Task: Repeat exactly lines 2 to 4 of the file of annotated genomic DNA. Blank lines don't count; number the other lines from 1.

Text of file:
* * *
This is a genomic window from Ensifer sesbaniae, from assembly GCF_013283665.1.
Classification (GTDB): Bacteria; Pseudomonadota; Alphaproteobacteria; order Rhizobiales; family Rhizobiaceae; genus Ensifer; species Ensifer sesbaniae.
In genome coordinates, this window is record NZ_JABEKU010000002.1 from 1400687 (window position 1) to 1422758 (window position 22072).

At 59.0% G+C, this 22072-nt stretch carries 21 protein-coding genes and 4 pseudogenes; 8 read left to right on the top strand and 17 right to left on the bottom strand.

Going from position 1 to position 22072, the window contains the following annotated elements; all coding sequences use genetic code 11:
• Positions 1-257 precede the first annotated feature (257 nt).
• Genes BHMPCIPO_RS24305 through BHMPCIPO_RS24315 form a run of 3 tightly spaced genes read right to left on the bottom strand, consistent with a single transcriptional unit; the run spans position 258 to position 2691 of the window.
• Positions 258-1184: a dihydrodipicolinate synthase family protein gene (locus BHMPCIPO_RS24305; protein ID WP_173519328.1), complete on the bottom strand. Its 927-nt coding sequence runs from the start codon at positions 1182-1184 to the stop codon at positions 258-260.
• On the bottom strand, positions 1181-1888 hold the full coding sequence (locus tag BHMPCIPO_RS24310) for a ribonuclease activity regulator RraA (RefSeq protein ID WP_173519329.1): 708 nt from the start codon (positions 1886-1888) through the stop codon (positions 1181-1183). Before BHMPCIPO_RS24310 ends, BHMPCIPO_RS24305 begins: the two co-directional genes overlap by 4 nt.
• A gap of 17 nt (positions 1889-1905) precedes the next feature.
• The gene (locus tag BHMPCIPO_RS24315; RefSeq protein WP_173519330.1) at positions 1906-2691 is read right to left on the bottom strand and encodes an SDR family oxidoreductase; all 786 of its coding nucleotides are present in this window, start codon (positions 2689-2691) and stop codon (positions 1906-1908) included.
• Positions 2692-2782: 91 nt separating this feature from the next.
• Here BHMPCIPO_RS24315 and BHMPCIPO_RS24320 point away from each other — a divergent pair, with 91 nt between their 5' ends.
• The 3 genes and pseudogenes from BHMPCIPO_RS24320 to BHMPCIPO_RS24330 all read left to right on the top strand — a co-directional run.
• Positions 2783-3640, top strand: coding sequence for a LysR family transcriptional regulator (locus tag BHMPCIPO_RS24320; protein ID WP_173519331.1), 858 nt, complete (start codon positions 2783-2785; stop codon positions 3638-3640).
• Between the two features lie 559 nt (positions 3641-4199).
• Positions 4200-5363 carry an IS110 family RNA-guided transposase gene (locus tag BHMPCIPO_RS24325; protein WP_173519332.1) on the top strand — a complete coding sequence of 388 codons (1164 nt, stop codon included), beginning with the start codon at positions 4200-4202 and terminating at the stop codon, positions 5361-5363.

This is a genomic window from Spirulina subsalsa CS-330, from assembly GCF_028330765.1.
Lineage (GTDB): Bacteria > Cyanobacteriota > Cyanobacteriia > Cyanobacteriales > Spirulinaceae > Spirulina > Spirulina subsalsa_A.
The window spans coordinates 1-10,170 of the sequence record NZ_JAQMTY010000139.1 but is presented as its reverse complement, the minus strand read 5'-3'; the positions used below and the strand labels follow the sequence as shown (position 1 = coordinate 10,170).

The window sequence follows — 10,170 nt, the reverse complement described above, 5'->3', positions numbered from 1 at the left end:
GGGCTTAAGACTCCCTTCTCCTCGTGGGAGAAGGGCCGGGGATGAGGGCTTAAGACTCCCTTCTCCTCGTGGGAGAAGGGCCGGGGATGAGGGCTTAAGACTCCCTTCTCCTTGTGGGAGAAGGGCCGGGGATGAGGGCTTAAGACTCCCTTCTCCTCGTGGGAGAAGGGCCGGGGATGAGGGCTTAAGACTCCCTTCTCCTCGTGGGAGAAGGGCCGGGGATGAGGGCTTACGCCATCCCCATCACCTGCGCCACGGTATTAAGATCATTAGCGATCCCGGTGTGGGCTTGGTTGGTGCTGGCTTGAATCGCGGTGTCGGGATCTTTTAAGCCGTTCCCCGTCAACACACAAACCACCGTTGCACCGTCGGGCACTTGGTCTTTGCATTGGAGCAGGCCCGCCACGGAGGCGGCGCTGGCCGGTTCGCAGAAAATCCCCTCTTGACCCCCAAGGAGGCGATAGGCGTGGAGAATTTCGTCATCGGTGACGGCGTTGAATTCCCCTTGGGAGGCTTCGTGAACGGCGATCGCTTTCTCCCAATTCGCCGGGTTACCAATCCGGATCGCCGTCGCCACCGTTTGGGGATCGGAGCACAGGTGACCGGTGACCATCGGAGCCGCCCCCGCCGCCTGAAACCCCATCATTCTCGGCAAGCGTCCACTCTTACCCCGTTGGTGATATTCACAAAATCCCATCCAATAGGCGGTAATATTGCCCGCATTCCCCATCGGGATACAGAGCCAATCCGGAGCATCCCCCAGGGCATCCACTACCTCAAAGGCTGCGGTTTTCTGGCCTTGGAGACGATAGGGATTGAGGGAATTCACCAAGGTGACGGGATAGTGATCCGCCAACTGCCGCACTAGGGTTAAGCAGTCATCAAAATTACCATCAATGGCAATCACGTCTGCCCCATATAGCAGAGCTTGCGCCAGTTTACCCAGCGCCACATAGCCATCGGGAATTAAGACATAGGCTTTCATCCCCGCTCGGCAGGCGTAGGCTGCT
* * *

Classification (GTDB): Bacteria; Pseudomonadota; Alphaproteobacteria; order Rhizobiales; family Rhizobiaceae; genus Ensifer; species Ensifer sesbaniae.
In genome coordinates, this window is record NZ_JABEKU010000002.1 from 1400687 (window position 1) to 1422758 (window position 22072).

At 59.0% G+C, this 22072-nt stretch carries 21 protein-coding genes and 4 pseudogenes; 8 read left to right on the top strand and 17 right to left on the bottom strand.